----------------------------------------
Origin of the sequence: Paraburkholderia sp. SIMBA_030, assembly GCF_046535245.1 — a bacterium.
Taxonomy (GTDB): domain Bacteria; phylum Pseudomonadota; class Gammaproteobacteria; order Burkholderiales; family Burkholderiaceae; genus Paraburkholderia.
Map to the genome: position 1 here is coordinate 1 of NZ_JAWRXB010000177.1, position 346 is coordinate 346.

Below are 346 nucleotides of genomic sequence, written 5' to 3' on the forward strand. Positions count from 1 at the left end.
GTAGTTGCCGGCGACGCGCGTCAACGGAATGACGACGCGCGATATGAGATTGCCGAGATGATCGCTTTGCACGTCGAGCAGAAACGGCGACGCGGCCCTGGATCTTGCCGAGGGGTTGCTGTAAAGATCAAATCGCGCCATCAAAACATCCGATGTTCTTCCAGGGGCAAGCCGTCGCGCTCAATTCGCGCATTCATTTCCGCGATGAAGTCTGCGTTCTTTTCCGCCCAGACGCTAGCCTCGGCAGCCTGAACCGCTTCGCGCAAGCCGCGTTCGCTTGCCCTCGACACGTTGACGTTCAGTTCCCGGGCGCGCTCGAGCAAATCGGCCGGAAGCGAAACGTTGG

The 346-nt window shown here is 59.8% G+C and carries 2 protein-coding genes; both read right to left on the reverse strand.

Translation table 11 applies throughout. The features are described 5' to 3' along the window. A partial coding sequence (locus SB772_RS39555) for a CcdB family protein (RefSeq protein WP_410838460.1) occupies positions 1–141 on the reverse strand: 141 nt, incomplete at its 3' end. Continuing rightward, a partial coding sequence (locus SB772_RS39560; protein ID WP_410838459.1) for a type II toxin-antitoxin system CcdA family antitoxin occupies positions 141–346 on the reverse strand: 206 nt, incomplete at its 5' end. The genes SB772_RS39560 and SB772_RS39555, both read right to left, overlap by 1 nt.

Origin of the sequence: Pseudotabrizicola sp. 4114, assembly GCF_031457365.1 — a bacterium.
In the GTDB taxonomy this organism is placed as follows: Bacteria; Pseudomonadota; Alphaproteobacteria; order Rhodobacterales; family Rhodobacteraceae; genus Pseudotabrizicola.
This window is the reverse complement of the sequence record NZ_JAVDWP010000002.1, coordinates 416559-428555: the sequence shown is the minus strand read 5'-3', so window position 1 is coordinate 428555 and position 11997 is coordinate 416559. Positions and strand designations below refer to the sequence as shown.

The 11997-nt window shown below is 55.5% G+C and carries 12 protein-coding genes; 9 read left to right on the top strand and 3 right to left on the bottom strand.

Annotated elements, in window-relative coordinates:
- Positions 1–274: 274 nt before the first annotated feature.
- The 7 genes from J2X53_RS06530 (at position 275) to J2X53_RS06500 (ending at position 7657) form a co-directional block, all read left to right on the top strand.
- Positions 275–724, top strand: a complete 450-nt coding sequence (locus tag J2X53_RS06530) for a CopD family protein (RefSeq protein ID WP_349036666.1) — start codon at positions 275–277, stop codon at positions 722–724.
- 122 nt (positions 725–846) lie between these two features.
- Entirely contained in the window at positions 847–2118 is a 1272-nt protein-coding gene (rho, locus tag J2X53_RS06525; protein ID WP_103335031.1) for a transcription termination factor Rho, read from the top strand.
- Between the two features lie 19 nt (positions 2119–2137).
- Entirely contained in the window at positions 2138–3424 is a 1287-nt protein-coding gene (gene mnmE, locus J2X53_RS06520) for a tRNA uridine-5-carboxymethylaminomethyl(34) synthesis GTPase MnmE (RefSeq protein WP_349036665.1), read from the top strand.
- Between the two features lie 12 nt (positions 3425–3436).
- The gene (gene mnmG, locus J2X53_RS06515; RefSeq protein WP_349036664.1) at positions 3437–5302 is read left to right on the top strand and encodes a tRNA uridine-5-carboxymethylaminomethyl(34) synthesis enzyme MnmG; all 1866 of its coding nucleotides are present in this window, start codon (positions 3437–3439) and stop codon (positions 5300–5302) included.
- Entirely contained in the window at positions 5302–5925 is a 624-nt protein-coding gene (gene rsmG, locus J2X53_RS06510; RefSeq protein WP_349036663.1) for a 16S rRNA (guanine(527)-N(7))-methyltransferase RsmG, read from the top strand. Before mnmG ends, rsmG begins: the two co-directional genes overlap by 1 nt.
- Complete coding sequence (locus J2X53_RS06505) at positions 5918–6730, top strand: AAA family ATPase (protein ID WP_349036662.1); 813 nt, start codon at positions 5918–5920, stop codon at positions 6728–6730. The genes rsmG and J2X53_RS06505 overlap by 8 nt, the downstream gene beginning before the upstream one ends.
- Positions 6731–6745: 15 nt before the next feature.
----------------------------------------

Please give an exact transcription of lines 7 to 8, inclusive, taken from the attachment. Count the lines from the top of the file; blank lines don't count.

Translation table 11 applies throughout. The features are described 5' to 3' along the window. A partial coding sequence (locus SB772_RS39555) for a CcdB family protein (RefSeq protein WP_410838460.1) occupies positions 1–141 on the reverse strand: 141 nt, incomplete at its 3' end. Continuing rightward, a partial coding sequence (locus SB772_RS39560; protein ID WP_410838459.1) for a type II toxin-antitoxin system CcdA family antitoxin occupies positions 141–346 on the reverse strand: 206 nt, incomplete at its 5' end. The genes SB772_RS39560 and SB772_RS39555, both read right to left, overlap by 1 nt.

Origin of the sequence: Pseudotabrizicola sp. 4114, assembly GCF_031457365.1 — a bacterium.